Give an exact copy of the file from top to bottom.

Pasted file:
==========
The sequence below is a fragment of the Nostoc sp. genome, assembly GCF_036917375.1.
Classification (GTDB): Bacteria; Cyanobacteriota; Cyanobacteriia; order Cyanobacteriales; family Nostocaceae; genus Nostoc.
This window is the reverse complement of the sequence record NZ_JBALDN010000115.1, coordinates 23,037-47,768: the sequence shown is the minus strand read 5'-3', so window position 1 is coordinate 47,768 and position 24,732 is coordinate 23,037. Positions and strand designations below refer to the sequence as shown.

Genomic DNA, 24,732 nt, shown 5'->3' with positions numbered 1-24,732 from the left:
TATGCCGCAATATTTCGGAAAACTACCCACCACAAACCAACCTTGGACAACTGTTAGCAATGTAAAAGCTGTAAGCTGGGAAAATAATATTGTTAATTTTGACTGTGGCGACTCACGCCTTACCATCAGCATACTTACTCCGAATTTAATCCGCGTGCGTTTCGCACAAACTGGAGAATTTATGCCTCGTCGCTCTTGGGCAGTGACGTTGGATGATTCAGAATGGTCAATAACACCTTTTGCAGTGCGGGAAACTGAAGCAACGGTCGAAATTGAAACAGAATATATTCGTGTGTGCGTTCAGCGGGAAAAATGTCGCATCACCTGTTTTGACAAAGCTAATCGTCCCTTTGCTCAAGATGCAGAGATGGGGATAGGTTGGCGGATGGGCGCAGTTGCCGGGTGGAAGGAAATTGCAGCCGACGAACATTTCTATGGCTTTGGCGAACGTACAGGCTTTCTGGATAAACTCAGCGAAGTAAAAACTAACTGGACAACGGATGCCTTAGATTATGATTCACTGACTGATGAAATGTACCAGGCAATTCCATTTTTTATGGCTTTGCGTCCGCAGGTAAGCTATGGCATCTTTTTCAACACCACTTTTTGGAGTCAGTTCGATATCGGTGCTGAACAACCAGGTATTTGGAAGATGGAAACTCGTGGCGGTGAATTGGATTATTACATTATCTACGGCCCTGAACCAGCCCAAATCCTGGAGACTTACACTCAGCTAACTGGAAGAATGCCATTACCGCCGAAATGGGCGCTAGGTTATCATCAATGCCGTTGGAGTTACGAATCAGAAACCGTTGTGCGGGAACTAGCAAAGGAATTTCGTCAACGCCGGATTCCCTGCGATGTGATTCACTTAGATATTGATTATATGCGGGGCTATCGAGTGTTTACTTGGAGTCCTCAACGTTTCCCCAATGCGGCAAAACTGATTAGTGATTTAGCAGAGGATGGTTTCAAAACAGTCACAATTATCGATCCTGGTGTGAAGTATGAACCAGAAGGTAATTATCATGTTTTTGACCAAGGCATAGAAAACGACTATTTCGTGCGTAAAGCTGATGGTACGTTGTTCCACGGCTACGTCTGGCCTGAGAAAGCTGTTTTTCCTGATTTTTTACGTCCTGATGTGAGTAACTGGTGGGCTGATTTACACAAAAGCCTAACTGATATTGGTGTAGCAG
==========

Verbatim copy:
The sequence below is a fragment of the Nostoc sp. genome, assembly GCF_036917375.1.
Classification (GTDB): Bacteria; Cyanobacteriota; Cyanobacteriia; order Cyanobacteriales; family Nostocaceae; genus Nostoc.
This window is the reverse complement of the sequence record NZ_JBALDN010000115.1, coordinates 23,037-47,768: the sequence shown is the minus strand read 5'-3', so window position 1 is coordinate 47,768 and position 24,732 is coordinate 23,037. Positions and strand designations below refer to the sequence as shown.

Genomic DNA, 24,732 nt, shown 5'->3' with positions numbered 1-24,732 from the left:
TATGCCGCAATATTTCGGAAAACTACCCACCACAAACCAACCTTGGACAACTGTTAGCAATGTAAAAGCTGTAAGCTGGGAAAATAATATTGTTAATTTTGACTGTGGCGACTCACGCCTTACCATCAGCATACTTACTCCGAATTTAATCCGCGTGCGTTTCGCACAAACTGGAGAATTTATGCCTCGTCGCTCTTGGGCAGTGACGTTGGATGATTCAGAATGGTCAATAACACCTTTTGCAGTGCGGGAAACTGAAGCAACGGTCGAAATTGAAACAGAATATATTCGTGTGTGCGTTCAGCGGGAAAAATGTCGCATCACCTGTTTTGACAAAGCTAATCGTCCCTTTGCTCAAGATGCAGAGATGGGGATAGGTTGGCGGATGGGCGCAGTTGCCGGGTGGAAGGAAATTGCAGCCGACGAACATTTCTATGGCTTTGGCGAACGTACAGGCTTTCTGGATAAACTCAGCGAAGTAAAAACTAACTGGACAACGGATGCCTTAGATTATGATTCACTGACTGATGAAATGTACCAGGCAATTCCATTTTTTATGGCTTTGCGTCCGCAGGTAAGCTATGGCATCTTTTTCAACACCACTTTTTGGAGTCAGTTCGATATCGGTGCTGAACAACCAGGTATTTGGAAGATGGAAACTCGTGGCGGTGAATTGGATTATTACATTATCTACGGCCCTGAACCAGCCCAAATCCTGGAGACTTACACTCAGCTAACTGGAAGAATGCCATTACCGCCGAAATGGGCGCTAGGTTATCATCAATGCCGTTGGAGTTACGAATCAGAAACCGTTGTGCGGGAACTAGCAAAGGAATTTCGTCAACGCCGGATTCCCTGCGATGTGATTCACTTAGATATTGATTATATGCGGGGCTATCGAGTGTTTACTTGGAGTCCTCAACGTTTCCCCAATGCGGCAAAACTGATTAGTGATTTAGCAGAGGATGGTTTCAAAACAGTCACAATTATCGATCCTGGTGTGAAGTATGAACCAGAAGGTAATTATCATGTTTTTGACCAAGGCATAGAAAACGACTATTTCGTGCGTAAAGCTGATGGTACGTTGTTCCACGGCTACGTCTGGCCTGAGAAAGCTGTTTTTCCTGATTTTTTACGTCCTGATGTGAGTAACTGGTGGGCTGATTTACACAAAAGCCTAACTGATATTGGTGTAGCAG